It’s been about a week since the last deep cyclone over the North Atlantic, as strong ridge developed over the last days. To the west of the ridge, a very powerful frontal system and deep extratropical cyclone have developed today, over the Northwest Atlantic and the southern Labrador Sea. Rapid intensification is now underway, developing an intense wind field towards west-northwest Europe over the next few days.


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NEW UPDATE: Spectacular mesovortices within the core of monster North Atlantic cyclone – the system has matured today and is now moving into Iceland

Spectacular mesovortices within the core of monster North Atlantic cyclone – the system has matured today and is now moving into Iceland



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The general pattern over Europe consists of a very large and strong ridge/high-pressure system over the northern half of European continent while deep trough and associated surface cyclogenesis are entering North Atlantic.

The system had a central pressure of 955 mbar at 18 UTC today, March 21st. It is becoming very large while it continues rapidly deepening. The pressure change over the last 24 hours was an impressive 37 mbar!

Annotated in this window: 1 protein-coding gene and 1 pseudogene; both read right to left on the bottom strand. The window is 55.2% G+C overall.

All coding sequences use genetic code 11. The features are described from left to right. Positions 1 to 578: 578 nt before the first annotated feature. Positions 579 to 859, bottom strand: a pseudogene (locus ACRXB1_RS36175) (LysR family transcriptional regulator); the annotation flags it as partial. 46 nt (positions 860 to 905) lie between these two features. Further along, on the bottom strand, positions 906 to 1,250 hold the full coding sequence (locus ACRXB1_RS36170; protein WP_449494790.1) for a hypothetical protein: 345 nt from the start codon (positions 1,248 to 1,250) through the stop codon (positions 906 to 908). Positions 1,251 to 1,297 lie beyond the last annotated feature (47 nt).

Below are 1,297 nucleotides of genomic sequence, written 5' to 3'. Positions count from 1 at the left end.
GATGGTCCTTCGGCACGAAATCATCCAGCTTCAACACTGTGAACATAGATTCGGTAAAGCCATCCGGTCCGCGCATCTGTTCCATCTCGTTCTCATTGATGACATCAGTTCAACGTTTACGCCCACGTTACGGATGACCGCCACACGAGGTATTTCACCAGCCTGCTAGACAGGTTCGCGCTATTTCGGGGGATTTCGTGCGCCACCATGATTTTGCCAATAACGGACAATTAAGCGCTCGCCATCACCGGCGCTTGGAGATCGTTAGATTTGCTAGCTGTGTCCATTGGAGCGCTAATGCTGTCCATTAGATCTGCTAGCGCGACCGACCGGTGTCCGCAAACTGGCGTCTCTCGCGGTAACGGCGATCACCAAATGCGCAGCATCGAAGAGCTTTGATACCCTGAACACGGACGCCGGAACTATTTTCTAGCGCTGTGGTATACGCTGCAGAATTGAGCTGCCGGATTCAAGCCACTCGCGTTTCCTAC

• 955 mbar at 18 UTC, March 21st
  • 964 mbar at 12 UTC, March 21st
  • 977 mbar at 06 UTC, March 21st
  • 986 mbar at 00 UTC, March 21st
  • 992 mbar at 18 UTC, March 20th
  • 998 mbar at 12 UTC, March 20th
  • 1002 mbar at 06 UTC, March 20th

Satellite imagery indicate the rapid intensification process is quite robust over the last few hours, a strong dry conveyor belt is wrapping into the core. It is located southwest of Greenland this evening (Saturday):

The extratropical system is now in rapidly intensification process while moving across the Northwest Atlantic towards the North Atlantic. It is developing a broad and intense wind field, spreading severe to extremely severe winds towards western and northern Europe. The central pressure is going to drop near 950s during Sunday when the cyclone peaks west of Iceland. The system will then be moving further northeast while gradually weakening over the Greenland Sea:

Saturday 12 UTC

Sunday 00 UTC

Sunday 12 UTC

Monday 00 UTC

Monday 12 UTC

A very broad wind field will also result in major to significant wave height, likely exceeding 10-12 meters.

The main frontal boundary will bring quite a lot of rain only into the western Scottish islands, locally 100+ mm of rain is expected until Wednesday morning. Attached are ICON-EU and ARPEGE model maps:

Meanwhile over the European continent – a strong Arctic cold outbreak is spreading across Eastern Europe towards central Europe and the Mediterranean these days:

Cold outbreak with the significant temperature drop in the next days – *HIGH risk* for damaging frost of fruit trees across west-central Europe, Italy and the Balkans